The ipMonitor web-based interface offers centralized and customizable summary views. It helps provide visibility into the health of your IT infrastructure. The tool supports drag and drop, and is designed to make it easy to add and remove elements from the view and help ensure you have the reports, statistics, and gauges you need—right at your fingertips. ipMonitor’s dashboards make it easy to identify problem areas at a glance, letting you resolve issues quickly.
Prices for ipMonitor start at $1 495 for up to 500 monitors. This one-time cost includes the first year of maintenance. For those who’d prefer to try the tool before purchasing it, a free 14-day trial is available.
2. SolarWinds Network Performance Monitor (FREE Trial)
Our next entry is another tool from SolarWinds, the Network Performance Monitor. It is probably SolarWinds’ best-known product. It is not an integrated monitoring tool, though. This one specializes in network monitoring. We’re including it to give you an idea of what extended features an individual tool can bring.
- FREE Trial: SolarWinds Network Performance Monitor
- Official Download Link: https://www.solarwinds.com/network-performance-monitor/registration
The SolarWinds Network Performance Monitor is a feature-rich professional SNMP monitoring system. It boasts an easy to use web-based dashboard, it is easy to set up and configure and, more importantly, it does a great job. The tool has customizable alerting features that can notify you whenever specific metrics exceed a predefined value.
An interesting advanced feature of this tool is how it can build intelligent maps of your network. It will also show you the critical path between any two points, allowing you to quickly troubleshoot issues. There’s also wireless network monitoring and management built right into the software. This software truly has too many features to be able to mention them all here. You might want to take advantage of the 30-day free trial and see for yourself what this great tool can do for you.
Prices for the SolarWinds Network Performance Monitor starts at $2 955 and varies according to the number of monitored devices. It is highly scalable and upgrading its capacity in order to add more monitored devices is a simple matter of upgrading the license.
3. SolarWinds Server And Application Monitor (FREE Trial)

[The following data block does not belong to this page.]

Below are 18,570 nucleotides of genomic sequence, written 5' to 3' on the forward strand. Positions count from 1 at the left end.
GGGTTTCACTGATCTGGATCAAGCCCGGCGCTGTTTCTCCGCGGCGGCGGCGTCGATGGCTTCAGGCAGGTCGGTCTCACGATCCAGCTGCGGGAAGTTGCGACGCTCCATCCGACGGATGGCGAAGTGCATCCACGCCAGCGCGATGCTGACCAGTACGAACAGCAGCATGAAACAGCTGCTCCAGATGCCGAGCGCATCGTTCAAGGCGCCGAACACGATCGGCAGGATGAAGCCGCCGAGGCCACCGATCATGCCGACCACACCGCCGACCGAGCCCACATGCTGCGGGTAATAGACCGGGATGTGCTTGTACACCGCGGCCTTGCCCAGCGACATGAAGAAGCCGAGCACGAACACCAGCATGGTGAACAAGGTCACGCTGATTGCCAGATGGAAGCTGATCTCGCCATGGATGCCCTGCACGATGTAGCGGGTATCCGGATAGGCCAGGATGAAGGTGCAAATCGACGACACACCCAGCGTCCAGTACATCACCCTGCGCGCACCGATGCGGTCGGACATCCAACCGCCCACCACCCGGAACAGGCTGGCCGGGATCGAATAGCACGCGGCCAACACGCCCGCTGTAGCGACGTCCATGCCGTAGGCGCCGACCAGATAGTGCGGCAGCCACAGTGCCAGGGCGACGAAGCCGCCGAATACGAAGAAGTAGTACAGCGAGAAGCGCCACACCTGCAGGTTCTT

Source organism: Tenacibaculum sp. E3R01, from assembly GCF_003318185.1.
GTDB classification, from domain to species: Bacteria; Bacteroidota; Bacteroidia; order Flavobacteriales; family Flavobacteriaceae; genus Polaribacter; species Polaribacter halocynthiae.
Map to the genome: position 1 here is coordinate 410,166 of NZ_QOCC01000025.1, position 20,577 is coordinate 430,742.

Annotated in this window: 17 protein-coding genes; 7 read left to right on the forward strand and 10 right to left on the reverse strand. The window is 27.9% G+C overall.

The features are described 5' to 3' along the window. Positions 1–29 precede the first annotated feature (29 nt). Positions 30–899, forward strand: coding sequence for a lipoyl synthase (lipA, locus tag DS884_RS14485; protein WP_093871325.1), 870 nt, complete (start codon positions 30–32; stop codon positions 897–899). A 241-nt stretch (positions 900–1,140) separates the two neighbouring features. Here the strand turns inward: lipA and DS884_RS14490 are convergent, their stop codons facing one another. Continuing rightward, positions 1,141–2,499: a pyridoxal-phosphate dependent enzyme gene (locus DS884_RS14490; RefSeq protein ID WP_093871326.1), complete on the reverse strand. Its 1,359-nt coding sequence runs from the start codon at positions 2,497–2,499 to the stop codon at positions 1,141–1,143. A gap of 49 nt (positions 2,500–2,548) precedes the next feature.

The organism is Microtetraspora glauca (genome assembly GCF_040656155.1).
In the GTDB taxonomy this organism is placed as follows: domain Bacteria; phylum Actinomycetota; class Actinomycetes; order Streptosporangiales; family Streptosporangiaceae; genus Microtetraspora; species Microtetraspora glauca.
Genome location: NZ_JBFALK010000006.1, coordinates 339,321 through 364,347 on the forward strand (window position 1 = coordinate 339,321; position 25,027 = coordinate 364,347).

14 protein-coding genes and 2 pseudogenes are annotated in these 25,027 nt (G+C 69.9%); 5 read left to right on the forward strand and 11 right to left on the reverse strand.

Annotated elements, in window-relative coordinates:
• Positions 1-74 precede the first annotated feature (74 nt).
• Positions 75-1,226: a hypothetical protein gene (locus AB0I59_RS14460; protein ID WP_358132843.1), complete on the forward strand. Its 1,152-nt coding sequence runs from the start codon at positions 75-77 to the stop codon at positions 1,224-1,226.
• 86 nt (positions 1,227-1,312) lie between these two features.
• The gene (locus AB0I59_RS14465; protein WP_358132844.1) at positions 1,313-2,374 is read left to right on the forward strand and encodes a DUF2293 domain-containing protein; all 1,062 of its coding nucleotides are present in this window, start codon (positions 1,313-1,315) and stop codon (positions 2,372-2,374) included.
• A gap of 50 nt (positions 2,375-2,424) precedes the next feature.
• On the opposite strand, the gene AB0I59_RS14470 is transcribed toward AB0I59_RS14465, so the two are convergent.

Not as integrated as ipMonitor, the Server and Application Monitor, also from SolarWinds is a great example of a smaller integrated tool. But since it shares the same Orion platform as the Network Performance Monitor, together they form a truly integrated tool with many more features that can be found on ipMonitor.
- FREE Trial: SolarWinds Server and Application Monitor
- Official Download Link: https://www.solarwinds.com/server-application-monitor/registration
This tool was designed to help administrators monitor servers, their operational parameters, their processes, and the applications which are running on them. It can easily scale from very small networks to large ones with hundreds of servers—both physical and virtual—spread over multiple sites. The tool can also monitor cloud-hosted services like those from Amazon Web Services and Microsoft Azure.
The SolarWinds Server and Application Monitor is very easy to set up and its initial configuration is just as easily done with the help of its auto-discovery process. It is a two-pass process. The first pass will discover servers, and the second one will find applications. This can take time but can be sped up by supplying the tool with a list of specific applications to look for. Once the tool is up and running, the user-friendly GUI makes using it a breeze. You can choose to display information in either a table or a graphic format.
Prices for the SolarWinds Server and Application Monitor start at $2 995 and vary based on the number of components, nodes, and volumes monitored. A free 30-day trial version is available for download, should you want to try the product before purchasing it.
4. ManageEngine OpManager